It was after midnight when Mother Nature sent a downpour to declare her authority. Jolted awake by the roar of raindrops on the tin roof, I rolled over in my sleeping bag and was soon met by another sound of authority: Wind. Its howl told me the gusts were packing enough power to blow a man down, and it was obvious there would be no uninterrupted sleep for the rest of the night.
Although it had stopped raining by the time day broke, there was no sun to be seen because a cloud was wrapped around the summit. It was 35 degrees; the air was the color of goose down; and this is what I saw looking out from my sleeping bag:
The thought of remaining in our bags and out of the cold was appealing, but we pushed it aside. Having covered more than five miles climbing to this spot the day before, and knowing we now faced an eight-mile hike out of the wilderness, we forced ourselves to get going.
First we donned our jackets and lowered our backpacks from the bear cables. Then we crammed our sleeping bags into their stuff sacks, and crammed those sacks into our packs. Then we shouldered the packs and headed away from LeConte Shelter on the Boulevard Trail.
Within a matter of minutes we came to High Top, the loftiest of
What High Top does provide in the way of sightseeing is the tall rock pile pictured below, which has been erected over the years by hikers adding stones when they arrive. Some say this has been done in an effort to make LeConte even taller, so that its elevation will surpass that of Clingman’s Dome. Others say it has been done to honor an ancient Cherokee custom which holds that people should add stones to rock piles they pass, in order to placate evil spirits.
Continuing on, we were only a third of a mile from the shelter when we reached the spot where the Boulevard Trail turns left and heads downhill, while a side path goes straight and uphill to another of LeConte’s peaks: Myrtle Point. And for the record, Myrtle Point is what you would expect of a peak -- narrow, rocky, and obviously high, to the point of being dizzying. If you ever spend a night on LeConte, you may want to know that Myrtle Point is known as the best place on the mountain to watch the sunrise.
Although we were still in a cloud, we could not turn down the opportunity to stand atop Myrtle Point after coming this far, so we set off on the side path and hoped the cloud would somehow blow away or burn off in the next few minutes. We found that the side path is not so much a path, but the actual rocky spur that forms the peak:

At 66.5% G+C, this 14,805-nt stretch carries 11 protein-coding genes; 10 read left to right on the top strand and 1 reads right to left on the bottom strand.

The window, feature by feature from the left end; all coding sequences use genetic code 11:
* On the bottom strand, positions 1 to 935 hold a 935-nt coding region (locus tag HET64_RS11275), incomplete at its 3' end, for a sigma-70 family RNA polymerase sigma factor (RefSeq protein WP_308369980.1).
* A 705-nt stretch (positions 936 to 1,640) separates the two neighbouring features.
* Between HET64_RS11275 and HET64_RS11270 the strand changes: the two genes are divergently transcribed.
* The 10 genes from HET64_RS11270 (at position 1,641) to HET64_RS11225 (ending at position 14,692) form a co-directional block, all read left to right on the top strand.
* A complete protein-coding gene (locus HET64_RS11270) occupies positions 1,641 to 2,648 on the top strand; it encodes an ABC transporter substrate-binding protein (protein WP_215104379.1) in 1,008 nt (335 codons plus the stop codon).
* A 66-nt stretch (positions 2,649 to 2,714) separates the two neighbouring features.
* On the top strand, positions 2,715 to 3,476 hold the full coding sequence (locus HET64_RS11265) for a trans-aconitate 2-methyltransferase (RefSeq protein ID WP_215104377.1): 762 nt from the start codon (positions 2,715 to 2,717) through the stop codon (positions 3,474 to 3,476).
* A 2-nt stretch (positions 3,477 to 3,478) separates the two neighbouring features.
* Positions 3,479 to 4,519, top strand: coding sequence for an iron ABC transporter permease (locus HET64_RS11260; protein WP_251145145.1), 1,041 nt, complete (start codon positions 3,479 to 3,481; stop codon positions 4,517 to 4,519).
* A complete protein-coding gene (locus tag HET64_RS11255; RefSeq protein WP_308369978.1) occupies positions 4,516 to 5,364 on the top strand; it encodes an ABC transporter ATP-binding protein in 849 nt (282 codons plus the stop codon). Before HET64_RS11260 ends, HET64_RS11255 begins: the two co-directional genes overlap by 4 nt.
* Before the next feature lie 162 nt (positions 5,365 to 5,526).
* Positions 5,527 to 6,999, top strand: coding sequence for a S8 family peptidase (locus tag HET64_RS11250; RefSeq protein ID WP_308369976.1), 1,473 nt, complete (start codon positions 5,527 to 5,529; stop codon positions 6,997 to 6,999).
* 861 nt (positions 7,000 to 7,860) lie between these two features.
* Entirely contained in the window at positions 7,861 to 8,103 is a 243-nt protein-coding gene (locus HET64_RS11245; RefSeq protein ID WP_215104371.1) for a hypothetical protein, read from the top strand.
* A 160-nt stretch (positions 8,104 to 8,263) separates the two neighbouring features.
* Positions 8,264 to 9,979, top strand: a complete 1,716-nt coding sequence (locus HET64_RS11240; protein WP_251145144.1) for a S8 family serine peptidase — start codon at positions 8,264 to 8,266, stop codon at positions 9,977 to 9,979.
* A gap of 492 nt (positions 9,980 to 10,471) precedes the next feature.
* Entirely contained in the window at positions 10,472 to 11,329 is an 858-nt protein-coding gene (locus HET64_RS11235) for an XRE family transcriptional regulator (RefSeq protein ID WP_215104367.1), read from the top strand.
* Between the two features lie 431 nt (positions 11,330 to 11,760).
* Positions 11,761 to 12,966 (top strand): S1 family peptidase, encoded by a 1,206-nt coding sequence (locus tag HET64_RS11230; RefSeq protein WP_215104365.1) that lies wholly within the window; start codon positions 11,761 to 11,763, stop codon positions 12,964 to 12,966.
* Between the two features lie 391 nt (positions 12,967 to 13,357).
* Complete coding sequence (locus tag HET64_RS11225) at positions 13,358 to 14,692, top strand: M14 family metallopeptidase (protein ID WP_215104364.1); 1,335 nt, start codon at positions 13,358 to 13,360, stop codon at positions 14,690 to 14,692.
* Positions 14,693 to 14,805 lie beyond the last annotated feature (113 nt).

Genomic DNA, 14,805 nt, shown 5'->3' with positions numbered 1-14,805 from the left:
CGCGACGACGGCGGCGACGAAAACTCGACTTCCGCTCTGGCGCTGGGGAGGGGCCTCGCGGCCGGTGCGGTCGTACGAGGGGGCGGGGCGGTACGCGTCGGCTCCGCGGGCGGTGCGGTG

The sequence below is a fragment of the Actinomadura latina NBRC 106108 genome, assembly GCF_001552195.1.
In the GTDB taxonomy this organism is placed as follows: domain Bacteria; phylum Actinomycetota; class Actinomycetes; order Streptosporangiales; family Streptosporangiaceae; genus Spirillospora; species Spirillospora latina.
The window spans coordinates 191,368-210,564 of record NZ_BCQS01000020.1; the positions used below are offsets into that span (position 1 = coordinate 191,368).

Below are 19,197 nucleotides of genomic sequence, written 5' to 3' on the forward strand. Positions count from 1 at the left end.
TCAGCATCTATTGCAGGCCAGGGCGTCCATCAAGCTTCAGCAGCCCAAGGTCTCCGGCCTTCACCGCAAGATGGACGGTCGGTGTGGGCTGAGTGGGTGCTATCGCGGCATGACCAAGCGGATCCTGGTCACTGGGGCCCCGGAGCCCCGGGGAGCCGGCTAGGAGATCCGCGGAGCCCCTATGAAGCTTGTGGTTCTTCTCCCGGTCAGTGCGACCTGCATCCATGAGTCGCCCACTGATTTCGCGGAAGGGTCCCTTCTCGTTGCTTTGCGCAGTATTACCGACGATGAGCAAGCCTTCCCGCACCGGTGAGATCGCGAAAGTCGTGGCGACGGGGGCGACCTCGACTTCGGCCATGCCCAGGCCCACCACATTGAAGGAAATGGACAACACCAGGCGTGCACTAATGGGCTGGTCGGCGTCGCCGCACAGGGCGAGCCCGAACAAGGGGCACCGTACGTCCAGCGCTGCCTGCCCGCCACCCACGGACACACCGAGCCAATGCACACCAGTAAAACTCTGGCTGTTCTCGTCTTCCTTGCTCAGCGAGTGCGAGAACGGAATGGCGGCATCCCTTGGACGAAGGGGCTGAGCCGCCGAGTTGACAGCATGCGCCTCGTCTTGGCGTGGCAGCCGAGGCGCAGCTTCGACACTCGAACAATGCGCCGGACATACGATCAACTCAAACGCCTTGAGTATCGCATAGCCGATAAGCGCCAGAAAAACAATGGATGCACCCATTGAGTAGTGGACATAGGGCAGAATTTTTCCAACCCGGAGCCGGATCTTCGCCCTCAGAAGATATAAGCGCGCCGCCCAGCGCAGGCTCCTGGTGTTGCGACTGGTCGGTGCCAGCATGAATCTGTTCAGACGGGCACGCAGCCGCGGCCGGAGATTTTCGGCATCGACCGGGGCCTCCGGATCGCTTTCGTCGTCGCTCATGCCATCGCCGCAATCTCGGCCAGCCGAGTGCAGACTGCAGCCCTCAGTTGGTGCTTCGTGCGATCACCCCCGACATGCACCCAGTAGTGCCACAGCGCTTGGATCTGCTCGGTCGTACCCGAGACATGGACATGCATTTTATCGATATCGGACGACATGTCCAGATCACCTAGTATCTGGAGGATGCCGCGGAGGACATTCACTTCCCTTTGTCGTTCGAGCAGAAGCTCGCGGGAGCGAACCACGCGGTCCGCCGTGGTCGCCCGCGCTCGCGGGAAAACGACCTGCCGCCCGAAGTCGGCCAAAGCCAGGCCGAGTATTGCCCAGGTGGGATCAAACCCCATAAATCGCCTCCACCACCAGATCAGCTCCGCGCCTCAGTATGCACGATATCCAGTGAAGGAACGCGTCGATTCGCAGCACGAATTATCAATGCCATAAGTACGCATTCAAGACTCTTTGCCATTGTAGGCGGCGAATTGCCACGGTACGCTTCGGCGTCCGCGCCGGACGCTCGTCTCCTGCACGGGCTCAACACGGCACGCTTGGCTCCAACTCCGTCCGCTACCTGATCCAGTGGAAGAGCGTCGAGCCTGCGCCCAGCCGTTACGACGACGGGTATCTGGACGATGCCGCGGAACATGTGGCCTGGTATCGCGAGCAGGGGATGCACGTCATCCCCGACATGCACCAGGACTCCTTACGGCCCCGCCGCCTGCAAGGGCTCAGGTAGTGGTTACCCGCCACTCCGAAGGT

The cloud cover did not dissipate like we had hoped, but it did grow thinner and we were able to make out a faint but expansive view to the north:
Encouraged that the clouds seemed to be on their way out, we scrambled back down Myrtle Point to resume our course on the Boulevard Trail. Along the way we encountered a pair of ladies who had stayed at LeConte Lodge the previous night. One of them showed us a picture she had taken of a black bear that showed up at the lodge around dinner hour. As it turned out, the bear was featured on the lodge’s blog the very next day.
Back on the Boulevard Trail, we descended steadily down the eastern side of LeConte’s massif until we reached a ledge that juts out over a big drop. Here I am on it:
Standing there and looking back up whence we had come, it was obvious that we were leaving the cloud behind. Wisps of vapor drifted by just above us, raking through the trees, but below us were open skies. The trail continued a short ways to the following rock face, where we took advantage of one of those steel cables that are bolted into the mountainside at many places on LeConte:
After crossing the rock face and looking back, this is the view to which we were treated:
From that point forward we were walking not merely on the Boulevard Trail, but on The Boulevard itself: The 2½-mile ridgeline connecting
This stretch was the most glorious of our whole trip. The skies were blue and the vistas boundless. The temperatures were cold and dry, not frigid and damp. And the walking, while not always level, was also not difficult because the ups and downs were wonderfully modest.
Unfortunately, however, all good things must come to an end. At some point the trail started ascending without leveling off. Suddenly we were trudging not merely upward, but continuously upward, and steeply upward, and having already traveled a long distance while lugging a lot of weight, my muscles screamed in protest.
For the next ¾ mile or so all we did was climb the northwestern flank of
Those 2.7 miles are the state line between
This proved to be the most technically demanding stretch of our entire adventure. We seemed to walk slower and slower and get shorter and shorter of breath, but when we started seeing casually dressed people with kids in tow, we knew we were nearing the parking lot at Newfound Gap. Finally it came into view, and I swear the sight of a parking lot has never felt so good. We sat down and guzzled Gatorade, feeling victorious and whipped all at the same time.
I went back over to the trailhead where we had emerged, and snapped a picture of the sign that greets everyone who steps into the woods at that point.
Twenty minutes later we were driving to the town of
In closing, here is a picture of LeConte's massif, taken from the Appalachian Trail looking back to the north: